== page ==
Wall Street investors predict that this type of real estate in the US will seriously collapse

Golden10 Data ·  10/03/2023 13:13

Source: Golden Ten Data

According to a recent survey by foreign media, this type of real estate in the US is likely to seriously collapse. Morgan Stanley warns that it may take years for the pain of high interest rates to penetrate owners...

According to the latest “Markets Live Pulse” (Markets Live Pulse) survey by foreign media,Investors believe that US office prices are about to collapse, and that the commercial real estate market will face at least nine months of decline.

Of the 919 respondents to the survey,About two-thirds of people believe that the US office market will only rebound after a serious collapse. A larger percentage of people saidCommercial real estate prices in the US will not bottom out until the second half of 2024 or later.

That's bad news for $1.5 trillion in commercial real estate debtAccording to Morgan Stanley, these debts will expire before the end of 2025. Refinancing is not easy, especially since around 25% of commercial real estate is office buildings. The Green Street Index, which measures commercial real estate prices, has fallen 16% from its peak in March 2022.

The value of commercial real estate is being hit hard by the Federal Reserve's aggressive austerity policy, which has raised one of the key costs of owning a property, the cost of financing. butBanks now seeking to sell off risk exposure have found there are few satisfactory options, as few buyers believe the market is nearing bottom.

Barclays Bank analyst Lea Overby said,”No one wants to sell at a huge loss. These properties will not need to be sold for a long time, which means owners may delay the sale as much as possible”.

What is compounding the situation is the pressure on regional banks.According to a March report from Goldman Sachs Group, as of 2022, regional banks held about 30% of office building debt. According to data from the Federal Reserve, after Silicon Valley banks and signature banks went out of business, as of August, small bank deposits had decreased by nearly 2% year-on-year.This means less banks' financing and reduced ability to lend.

Morgan Stanley estimates that the total value of commercial real estate in the US is $11 trillion.It may take years for the pain caused by high interest rates to infiltrate American commercial real estate owners.For example, investors in office buildings usually have long-term fixed interest rate financing, and their tenants may also be bound by long-term leases.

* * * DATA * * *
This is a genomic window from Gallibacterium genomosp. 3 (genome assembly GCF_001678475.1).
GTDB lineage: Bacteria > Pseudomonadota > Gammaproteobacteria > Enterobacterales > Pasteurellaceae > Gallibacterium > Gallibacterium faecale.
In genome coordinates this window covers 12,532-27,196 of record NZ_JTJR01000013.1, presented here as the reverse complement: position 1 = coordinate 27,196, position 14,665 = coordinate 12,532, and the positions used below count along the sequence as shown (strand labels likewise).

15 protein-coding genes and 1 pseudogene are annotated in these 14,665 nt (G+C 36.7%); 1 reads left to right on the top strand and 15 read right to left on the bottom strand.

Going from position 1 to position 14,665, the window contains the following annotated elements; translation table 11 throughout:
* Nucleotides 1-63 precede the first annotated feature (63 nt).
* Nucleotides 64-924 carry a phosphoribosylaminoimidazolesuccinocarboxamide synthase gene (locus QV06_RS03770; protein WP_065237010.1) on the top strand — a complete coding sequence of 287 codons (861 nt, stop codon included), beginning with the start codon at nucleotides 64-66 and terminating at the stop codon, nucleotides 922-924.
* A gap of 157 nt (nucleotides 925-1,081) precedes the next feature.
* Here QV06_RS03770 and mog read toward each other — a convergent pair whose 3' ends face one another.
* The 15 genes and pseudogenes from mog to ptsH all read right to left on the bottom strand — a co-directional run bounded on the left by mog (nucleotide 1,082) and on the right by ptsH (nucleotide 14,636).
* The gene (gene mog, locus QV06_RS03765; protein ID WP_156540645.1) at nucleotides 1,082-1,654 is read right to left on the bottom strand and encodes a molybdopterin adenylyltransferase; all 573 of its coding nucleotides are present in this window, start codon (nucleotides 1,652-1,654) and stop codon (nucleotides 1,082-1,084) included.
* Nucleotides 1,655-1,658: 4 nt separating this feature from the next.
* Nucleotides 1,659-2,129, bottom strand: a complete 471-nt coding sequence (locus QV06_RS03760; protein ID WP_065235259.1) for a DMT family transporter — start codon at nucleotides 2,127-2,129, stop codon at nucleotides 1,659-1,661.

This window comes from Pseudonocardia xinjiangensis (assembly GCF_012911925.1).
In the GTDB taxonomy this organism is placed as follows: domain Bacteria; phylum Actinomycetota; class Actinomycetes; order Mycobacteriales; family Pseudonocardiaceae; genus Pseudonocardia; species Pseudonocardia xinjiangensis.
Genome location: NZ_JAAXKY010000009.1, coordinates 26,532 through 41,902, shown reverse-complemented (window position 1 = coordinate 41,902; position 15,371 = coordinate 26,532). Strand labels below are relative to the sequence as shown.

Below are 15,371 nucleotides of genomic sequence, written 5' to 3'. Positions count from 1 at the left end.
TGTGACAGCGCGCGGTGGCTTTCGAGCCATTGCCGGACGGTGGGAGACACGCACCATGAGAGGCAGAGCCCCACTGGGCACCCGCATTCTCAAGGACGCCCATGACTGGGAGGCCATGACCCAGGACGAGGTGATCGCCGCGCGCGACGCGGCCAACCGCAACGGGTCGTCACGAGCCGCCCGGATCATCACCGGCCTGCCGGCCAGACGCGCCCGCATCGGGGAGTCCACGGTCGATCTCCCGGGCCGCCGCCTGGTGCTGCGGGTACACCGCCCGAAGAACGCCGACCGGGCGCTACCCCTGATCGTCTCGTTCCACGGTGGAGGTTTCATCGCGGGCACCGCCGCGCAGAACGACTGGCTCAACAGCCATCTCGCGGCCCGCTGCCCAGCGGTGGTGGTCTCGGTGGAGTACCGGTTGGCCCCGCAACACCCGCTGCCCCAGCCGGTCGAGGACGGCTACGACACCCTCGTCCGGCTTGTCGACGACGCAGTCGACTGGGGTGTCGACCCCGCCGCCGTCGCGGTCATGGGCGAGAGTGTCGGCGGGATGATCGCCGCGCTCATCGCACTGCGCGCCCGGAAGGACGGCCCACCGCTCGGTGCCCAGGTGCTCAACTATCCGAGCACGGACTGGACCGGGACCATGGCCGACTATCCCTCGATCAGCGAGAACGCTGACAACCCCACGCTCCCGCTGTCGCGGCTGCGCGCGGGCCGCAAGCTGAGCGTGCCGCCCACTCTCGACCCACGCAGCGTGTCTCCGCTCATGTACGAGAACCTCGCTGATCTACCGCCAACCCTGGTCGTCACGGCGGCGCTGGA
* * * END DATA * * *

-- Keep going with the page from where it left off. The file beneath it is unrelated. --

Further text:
According to a research report released by Moody's Investors Service in March of this year, it will not be until 2027 that leases currently in effect will change to lower rent expectations. If current trends continue, rental income is expected to be 10% lower than it is now by then.

Barclays Overby said,”When interest rates change, US real estate tends to go through a slow liquidation process. The office building is in deep distress, and this will take a long time to resolve.”

However, even if there is a serious and long-term downturn in commercial real estate in the US, including major loan losses in the office building industry, Overby is not worried that this will threaten the stability of the overall market. She said,The real estate industry is large, yet the debt is spread across enough investors to absorb losses.

In addition to high interest rates, office buildings also face the problem of fewer or more tenants moving out. This trend is particularly evident in the USCompared to Europe or Asia, American office workers are even less willing to work in office buildings. The resistance to returning to the office can be attributed in part to the pain of the commute. Over 40% of respondents said they would be willing to return to the office more often if there were better public transportation options.

About 20% of respondents said they moved away from their offices during the pandemic, and only 3% regretted their escape. Nearly one-third of people said their commute was longer than before the pandemic, either because they moved or because transportation services were cut during the pandemic.


The translation is provided by third-party software.

The above content is for informational or educational purposes only and does not constitute any investment advice related to Futu. Although we strive to ensure the truthfulness, accuracy, and originality of all such content, we cannot guarantee it.
    Write a comment